“I’m going into the village,” said Maud, “Maybe you can make something with these plums. They are a little bit too mature.”
We had just arrived at Finca Utama, Maud’s homestead, to WWOOF. Our knock at the door around 2pm on a Thursday afternoon woke her from a nap and her greeting had been to tell us that and give us a staccato tour of her gardens in which we stopped to weed each one for a few minutes before moving on to the next. A few hours later the sun was starting its long slow descent and the air was a bit “fresher” as she puts it.
“What would you like us to make?” I asked.
“Oh I thought you might know something to do,” she said as she swung onto her bike, basket of plums secured to the back.
“Oh okay sure. We can make something.” And off she went into town, leaving us to invent a recipe for plum crisp. They come out a brilliant fuchsia because of the pigment from the skins. We just made our third one today. It tasted slightly alcoholic. I think we left the plums out for too long before cooking them.
The batch of plum juice in the fridge is also starting to get a bit fizzy and is also a shade of pink in which the little girls of Cafayate, or perhaps the young mothers who dress them, would delight. If it looks sickly sweet and artificial though, it’s fooling you. The flavor is tart, the texture thick, and it makes for a perfect mixer.
A few days after our arrival, on Sunday, we were having guests for dinner and Maud suggested using the plum juice for a “lawn drink”. Having grown up in Holland, learned English from television there (according to Maud, subtitles are illegal in Holland and that is how all of the children perfect their English), and moved to Cafayate in the 70s while fleeing the Bolivian dictatorship (and falling right into the Guerra Sucia); Maud speaks English far better than I speak Spanish, but false cognates and mistranslated Spanish idioms pop up now and then. The lawn drink and the dinner provided a much-appreciated project. Maud told us when we arrived that she has a pretty regimented schedule that includes waking up early to work in the cool hours of the morning, taking a siesta during the hottest part of the day, and squeezing some more work in for the evening. Thus far though, we had yet to experience a day that matched that schedule and had only barely managed to wring any instructions from her about what she wanted us to do when, for example, we got up around 8 as per her schedule and she did not rise until noon. Or, alternately, we woke up to find Maud and her bicycle gone with the latest batch of plums to sell.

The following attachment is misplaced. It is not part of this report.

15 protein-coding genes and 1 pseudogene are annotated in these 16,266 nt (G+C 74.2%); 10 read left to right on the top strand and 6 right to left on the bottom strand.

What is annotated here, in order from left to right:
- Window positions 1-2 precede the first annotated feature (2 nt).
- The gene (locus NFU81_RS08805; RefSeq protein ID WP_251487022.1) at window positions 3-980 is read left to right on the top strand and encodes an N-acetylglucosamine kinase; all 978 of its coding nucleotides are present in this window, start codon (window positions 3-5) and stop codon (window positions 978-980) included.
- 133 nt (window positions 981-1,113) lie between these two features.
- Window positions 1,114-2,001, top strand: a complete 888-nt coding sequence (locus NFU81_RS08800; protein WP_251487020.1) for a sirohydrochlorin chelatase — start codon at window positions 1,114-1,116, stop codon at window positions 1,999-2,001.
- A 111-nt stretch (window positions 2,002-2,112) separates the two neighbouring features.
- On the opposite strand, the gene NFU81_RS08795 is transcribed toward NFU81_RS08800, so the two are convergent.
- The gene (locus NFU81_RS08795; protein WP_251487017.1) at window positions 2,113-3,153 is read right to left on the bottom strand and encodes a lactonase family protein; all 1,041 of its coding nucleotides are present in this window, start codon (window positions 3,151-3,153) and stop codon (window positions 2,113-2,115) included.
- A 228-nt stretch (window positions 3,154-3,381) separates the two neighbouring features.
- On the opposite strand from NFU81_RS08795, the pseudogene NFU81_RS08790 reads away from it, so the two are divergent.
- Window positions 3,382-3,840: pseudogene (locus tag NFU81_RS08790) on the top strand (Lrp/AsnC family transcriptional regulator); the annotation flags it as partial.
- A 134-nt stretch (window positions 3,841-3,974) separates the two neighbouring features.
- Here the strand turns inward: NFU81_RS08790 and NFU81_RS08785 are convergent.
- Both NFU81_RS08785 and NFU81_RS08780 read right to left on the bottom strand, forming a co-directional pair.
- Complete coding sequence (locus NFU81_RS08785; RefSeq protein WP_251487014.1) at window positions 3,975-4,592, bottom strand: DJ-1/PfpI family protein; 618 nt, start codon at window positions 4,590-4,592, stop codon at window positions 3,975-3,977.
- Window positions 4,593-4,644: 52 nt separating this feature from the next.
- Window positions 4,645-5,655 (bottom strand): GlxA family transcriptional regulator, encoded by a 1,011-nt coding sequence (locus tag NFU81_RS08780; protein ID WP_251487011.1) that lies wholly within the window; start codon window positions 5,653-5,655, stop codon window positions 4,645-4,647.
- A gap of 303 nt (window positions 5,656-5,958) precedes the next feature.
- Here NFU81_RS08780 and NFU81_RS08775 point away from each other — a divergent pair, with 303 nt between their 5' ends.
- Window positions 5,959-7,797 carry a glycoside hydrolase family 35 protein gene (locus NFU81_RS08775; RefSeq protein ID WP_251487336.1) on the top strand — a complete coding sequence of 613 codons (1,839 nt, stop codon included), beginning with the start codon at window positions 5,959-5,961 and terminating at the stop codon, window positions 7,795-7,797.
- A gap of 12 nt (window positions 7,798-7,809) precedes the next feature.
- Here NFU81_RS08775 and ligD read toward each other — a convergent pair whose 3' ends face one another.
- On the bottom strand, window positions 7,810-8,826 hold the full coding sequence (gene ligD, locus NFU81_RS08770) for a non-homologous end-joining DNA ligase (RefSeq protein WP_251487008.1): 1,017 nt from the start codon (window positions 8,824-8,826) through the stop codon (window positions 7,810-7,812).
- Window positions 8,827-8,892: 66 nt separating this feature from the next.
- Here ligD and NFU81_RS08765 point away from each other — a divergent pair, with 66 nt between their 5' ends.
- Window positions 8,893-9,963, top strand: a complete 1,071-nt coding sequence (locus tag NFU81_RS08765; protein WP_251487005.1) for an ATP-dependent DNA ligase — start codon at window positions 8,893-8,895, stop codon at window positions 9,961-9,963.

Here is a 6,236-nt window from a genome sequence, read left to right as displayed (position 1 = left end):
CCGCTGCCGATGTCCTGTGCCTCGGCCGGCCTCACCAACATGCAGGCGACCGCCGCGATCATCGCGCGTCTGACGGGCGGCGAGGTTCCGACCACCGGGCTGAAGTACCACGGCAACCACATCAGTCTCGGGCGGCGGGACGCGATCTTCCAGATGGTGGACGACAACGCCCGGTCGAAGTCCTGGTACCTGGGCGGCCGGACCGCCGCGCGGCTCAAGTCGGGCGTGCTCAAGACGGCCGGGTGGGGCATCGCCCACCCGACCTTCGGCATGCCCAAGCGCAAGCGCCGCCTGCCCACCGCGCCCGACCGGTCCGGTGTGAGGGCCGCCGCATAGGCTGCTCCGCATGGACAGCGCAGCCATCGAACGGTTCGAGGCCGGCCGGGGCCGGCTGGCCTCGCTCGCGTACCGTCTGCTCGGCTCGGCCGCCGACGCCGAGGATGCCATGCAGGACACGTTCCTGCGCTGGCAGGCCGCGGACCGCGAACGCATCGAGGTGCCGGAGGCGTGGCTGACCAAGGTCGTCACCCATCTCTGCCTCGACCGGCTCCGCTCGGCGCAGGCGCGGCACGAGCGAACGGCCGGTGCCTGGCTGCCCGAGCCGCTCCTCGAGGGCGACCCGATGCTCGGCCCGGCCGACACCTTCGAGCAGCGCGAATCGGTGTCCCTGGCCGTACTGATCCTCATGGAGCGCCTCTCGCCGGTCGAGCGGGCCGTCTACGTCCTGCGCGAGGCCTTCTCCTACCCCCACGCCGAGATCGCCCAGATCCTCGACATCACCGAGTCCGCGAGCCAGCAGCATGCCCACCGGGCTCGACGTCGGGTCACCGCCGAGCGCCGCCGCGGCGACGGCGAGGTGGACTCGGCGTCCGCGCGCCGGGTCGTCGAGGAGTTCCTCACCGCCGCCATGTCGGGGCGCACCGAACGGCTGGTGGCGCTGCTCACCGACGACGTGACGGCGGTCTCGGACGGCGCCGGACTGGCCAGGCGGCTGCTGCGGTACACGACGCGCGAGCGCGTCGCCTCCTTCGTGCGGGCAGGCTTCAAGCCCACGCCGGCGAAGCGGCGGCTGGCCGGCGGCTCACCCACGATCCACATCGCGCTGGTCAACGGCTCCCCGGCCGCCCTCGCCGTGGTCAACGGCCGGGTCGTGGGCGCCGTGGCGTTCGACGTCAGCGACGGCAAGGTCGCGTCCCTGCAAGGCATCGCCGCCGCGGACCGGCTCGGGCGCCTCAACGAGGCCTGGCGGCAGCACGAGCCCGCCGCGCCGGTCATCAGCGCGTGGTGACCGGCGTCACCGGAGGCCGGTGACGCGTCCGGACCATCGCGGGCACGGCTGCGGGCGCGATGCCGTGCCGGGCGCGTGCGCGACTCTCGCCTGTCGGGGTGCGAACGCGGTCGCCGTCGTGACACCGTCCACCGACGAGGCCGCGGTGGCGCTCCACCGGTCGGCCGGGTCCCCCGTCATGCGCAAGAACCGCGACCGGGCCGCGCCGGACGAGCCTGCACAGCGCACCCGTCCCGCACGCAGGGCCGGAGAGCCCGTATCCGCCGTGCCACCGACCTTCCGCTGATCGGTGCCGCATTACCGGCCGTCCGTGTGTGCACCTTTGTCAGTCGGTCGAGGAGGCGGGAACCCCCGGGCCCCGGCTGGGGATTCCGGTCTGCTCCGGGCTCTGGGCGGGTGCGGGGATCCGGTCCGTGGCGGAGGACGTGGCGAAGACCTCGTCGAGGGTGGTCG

The dinner guests, a young American couple who had moved to Cafayate to start a Montessori school, meant that we had dinner to make at the very least. It also meant, we hoped, that Maud might purchase some groceries. Her kitchen was well stocked with potatoes and onions that she had received as barter for her plums, and also with various grains ranging from quinoa to wheat berries, but not much in the realm of vegetables. On the menu for dinner were stuffed grape leaves (Everyone in Cafayate has at least a few grape vines, and Finca Utama actually sells its organic artesenal wine), olive tapenade (from Maud’s homemade olives), fruit salad from Lindsey and John (with fruits other than plums!), and whatever we concocted from the plum juice. Danny and I had awoken early to do some excavating in the compost, a project that Maud had mentioned the day before. After lunch we siesta-ed like the best of them. Around five I found Maud outside.
“Is there something we can do to help get ready for dinner?” I prompted.
“What time is it?”
“Only five, but I know you said they might come earlier since they’re American”
“Oh yes.” Maud showed me how to select the more tender grape leaves and gave us the most specific set of instructions she had yet, about how to start preparing for dinner. Then she set off on her bike again.